A carte-de-visite showing the so-called ‘Column of Pompey’ near Alexandria.
Situated on a small hill, probably on the site of ancient Rhakotis, near the Kom el-Shuqâfa cemetery, this monolithic column hewn out of the Aswan granite and erected by the emperor Diocletian in 297 CE, constitutes a rare example in the Greco-Roman world of a column hewn out of a single block of granite. Topped by a huge Corinthian capital, also in granite, the column stands 22 metres high and until the 7th century was topped by an equestrian statue of Diocletian.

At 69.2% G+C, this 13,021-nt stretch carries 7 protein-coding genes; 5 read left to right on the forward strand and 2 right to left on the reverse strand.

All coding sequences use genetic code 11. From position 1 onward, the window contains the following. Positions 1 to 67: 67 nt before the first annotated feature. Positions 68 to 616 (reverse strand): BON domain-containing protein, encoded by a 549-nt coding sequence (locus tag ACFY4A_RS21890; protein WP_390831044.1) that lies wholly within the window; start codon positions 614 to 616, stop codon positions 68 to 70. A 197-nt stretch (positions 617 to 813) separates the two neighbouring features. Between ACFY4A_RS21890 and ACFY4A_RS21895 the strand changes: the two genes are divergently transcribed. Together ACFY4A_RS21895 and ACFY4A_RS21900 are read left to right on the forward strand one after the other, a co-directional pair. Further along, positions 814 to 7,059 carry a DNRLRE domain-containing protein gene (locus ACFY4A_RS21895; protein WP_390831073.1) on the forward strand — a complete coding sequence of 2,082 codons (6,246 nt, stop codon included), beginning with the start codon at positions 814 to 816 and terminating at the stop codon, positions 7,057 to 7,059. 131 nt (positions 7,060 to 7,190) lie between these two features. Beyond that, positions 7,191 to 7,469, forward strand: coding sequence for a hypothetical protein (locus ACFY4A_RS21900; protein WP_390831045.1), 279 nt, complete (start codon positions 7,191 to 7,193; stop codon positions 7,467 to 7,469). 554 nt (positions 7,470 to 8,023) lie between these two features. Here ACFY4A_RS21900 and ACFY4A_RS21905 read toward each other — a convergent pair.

An inked inscription verso in a period hand reads Colonne de Pompei / à Alexandrie, Egypte / 1869 [Pompey’s Column at Alexandria, Egypt / 1869].
Many of the cartes-de-visite on this page bear inscriptions in the same nineteenth-century hand and are dated 1869. It seems likely that were all originally acquired at the same time and from the same stockist.
condition: The print shows a few small imperfections in the area and some wear at its upper right-hand corner. The mount presents a small green stain verso.
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